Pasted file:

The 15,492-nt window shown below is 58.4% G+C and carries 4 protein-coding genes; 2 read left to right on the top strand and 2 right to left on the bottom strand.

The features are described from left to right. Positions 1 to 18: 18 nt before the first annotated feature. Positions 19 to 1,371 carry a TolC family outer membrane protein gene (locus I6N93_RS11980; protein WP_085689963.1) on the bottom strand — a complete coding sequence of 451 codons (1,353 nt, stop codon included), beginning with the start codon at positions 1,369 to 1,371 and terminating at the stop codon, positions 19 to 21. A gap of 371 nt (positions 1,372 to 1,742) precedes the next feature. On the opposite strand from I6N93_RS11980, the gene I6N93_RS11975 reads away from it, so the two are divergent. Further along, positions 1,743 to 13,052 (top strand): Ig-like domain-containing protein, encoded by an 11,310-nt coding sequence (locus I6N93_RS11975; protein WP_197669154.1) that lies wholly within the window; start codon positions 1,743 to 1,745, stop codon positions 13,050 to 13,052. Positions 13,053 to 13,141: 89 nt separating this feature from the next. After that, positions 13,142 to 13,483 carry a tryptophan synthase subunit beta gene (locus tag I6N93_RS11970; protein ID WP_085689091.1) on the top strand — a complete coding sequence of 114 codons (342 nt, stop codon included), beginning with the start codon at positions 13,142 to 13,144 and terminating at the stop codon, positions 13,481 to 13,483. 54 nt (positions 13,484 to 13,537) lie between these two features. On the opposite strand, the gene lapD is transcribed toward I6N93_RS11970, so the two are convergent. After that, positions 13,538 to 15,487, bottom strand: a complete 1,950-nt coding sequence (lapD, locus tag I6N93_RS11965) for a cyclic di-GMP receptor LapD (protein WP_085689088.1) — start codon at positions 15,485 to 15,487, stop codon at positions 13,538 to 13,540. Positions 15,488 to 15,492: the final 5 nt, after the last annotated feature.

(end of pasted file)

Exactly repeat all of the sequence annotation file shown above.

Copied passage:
The 15,492-nt window shown below is 58.4% G+C and carries 4 protein-coding genes; 2 read left to right on the top strand and 2 right to left on the bottom strand.

The features are described from left to right. Positions 1 to 18: 18 nt before the first annotated feature. Positions 19 to 1,371 carry a TolC family outer membrane protein gene (locus I6N93_RS11980; protein WP_085689963.1) on the bottom strand — a complete coding sequence of 451 codons (1,353 nt, stop codon included), beginning with the start codon at positions 1,369 to 1,371 and terminating at the stop codon, positions 19 to 21. A gap of 371 nt (positions 1,372 to 1,742) precedes the next feature. On the opposite strand from I6N93_RS11980, the gene I6N93_RS11975 reads away from it, so the two are divergent. Further along, positions 1,743 to 13,052 (top strand): Ig-like domain-containing protein, encoded by an 11,310-nt coding sequence (locus I6N93_RS11975; protein WP_197669154.1) that lies wholly within the window; start codon positions 1,743 to 1,745, stop codon positions 13,050 to 13,052. Positions 13,053 to 13,141: 89 nt separating this feature from the next. After that, positions 13,142 to 13,483 carry a tryptophan synthase subunit beta gene (locus tag I6N93_RS11970; protein ID WP_085689091.1) on the top strand — a complete coding sequence of 114 codons (342 nt, stop codon included), beginning with the start codon at positions 13,142 to 13,144 and terminating at the stop codon, positions 13,481 to 13,483. 54 nt (positions 13,484 to 13,537) lie between these two features. On the opposite strand, the gene lapD is transcribed toward I6N93_RS11970, so the two are convergent. After that, positions 13,538 to 15,487, bottom strand: a complete 1,950-nt coding sequence (lapD, locus tag I6N93_RS11965) for a cyclic di-GMP receptor LapD (protein WP_085689088.1) — start codon at positions 15,485 to 15,487, stop codon at positions 13,538 to 13,540. Positions 15,488 to 15,492: the final 5 nt, after the last annotated feature.